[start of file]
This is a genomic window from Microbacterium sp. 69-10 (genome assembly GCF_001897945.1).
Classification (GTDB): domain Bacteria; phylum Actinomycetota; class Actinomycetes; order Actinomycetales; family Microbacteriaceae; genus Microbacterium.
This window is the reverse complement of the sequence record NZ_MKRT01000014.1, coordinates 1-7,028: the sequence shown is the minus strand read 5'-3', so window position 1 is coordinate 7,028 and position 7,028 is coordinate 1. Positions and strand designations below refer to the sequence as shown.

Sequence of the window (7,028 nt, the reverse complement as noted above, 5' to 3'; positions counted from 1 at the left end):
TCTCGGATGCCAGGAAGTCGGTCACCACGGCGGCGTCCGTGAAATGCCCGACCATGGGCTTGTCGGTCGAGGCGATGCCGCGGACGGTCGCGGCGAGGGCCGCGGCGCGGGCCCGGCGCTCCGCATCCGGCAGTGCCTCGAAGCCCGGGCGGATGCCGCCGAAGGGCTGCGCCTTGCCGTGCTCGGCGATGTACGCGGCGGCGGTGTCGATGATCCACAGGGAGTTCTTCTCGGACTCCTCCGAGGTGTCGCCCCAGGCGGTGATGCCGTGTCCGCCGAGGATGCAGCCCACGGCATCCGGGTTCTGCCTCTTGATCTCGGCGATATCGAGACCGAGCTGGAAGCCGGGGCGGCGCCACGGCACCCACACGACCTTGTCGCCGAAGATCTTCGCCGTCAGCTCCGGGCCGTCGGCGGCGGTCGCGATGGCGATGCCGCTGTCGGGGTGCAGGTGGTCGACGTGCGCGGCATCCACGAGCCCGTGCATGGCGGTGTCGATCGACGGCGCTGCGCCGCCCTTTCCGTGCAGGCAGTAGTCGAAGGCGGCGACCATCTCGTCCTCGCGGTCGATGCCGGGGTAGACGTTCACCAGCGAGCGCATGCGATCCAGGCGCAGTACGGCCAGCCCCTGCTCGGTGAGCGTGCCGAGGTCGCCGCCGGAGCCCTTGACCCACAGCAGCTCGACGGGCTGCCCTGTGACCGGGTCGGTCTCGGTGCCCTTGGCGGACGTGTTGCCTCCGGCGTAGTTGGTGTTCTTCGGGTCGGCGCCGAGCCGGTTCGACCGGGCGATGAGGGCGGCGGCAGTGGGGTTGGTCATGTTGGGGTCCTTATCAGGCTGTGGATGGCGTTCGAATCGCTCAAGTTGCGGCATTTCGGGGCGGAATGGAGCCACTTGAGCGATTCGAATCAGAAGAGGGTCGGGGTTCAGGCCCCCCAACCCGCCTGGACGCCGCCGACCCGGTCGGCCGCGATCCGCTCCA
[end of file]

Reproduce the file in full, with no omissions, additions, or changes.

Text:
This is a genomic window from Microbacterium sp. 69-10 (genome assembly GCF_001897945.1).
Classification (GTDB): domain Bacteria; phylum Actinomycetota; class Actinomycetes; order Actinomycetales; family Microbacteriaceae; genus Microbacterium.
This window is the reverse complement of the sequence record NZ_MKRT01000014.1, coordinates 1-7,028: the sequence shown is the minus strand read 5'-3', so window position 1 is coordinate 7,028 and position 7,028 is coordinate 1. Positions and strand designations below refer to the sequence as shown.

Sequence of the window (7,028 nt, the reverse complement as noted above, 5' to 3'; positions counted from 1 at the left end):
TCTCGGATGCCAGGAAGTCGGTCACCACGGCGGCGTCCGTGAAATGCCCGACCATGGGCTTGTCGGTCGAGGCGATGCCGCGGACGGTCGCGGCGAGGGCCGCGGCGCGGGCCCGGCGCTCCGCATCCGGCAGTGCCTCGAAGCCCGGGCGGATGCCGCCGAAGGGCTGCGCCTTGCCGTGCTCGGCGATGTACGCGGCGGCGGTGTCGATGATCCACAGGGAGTTCTTCTCGGACTCCTCCGAGGTGTCGCCCCAGGCGGTGATGCCGTGTCCGCCGAGGATGCAGCCCACGGCATCCGGGTTCTGCCTCTTGATCTCGGCGATATCGAGACCGAGCTGGAAGCCGGGGCGGCGCCACGGCACCCACACGACCTTGTCGCCGAAGATCTTCGCCGTCAGCTCCGGGCCGTCGGCGGCGGTCGCGATGGCGATGCCGCTGTCGGGGTGCAGGTGGTCGACGTGCGCGGCATCCACGAGCCCGTGCATGGCGGTGTCGATCGACGGCGCTGCGCCGCCCTTTCCGTGCAGGCAGTAGTCGAAGGCGGCGACCATCTCGTCCTCGCGGTCGATGCCGGGGTAGACGTTCACCAGCGAGCGCATGCGATCCAGGCGCAGTACGGCCAGCCCCTGCTCGGTGAGCGTGCCGAGGTCGCCGCCGGAGCCCTTGACCCACAGCAGCTCGACGGGCTGCCCTGTGACCGGGTCGGTCTCGGTGCCCTTGGCGGACGTGTTGCCTCCGGCGTAGTTGGTGTTCTTCGGGTCGGCGCCGAGCCGGTTCGACCGGGCGATGAGGGCGGCGGCAGTGGGGTTGGTCATGTTGGGGTCCTTATCAGGCTGTGGATGGCGTTCGAATCGCTCAAGTTGCGGCATTTCGGGGCGGAATGGAGCCACTTGAGCGATTCGAATCAGAAGAGGGTCGGGGTTCAGGCCCCCCAACCCGCCTGGACGCCGCCGACCCGGTCGGCCGCGATCCGCTCCA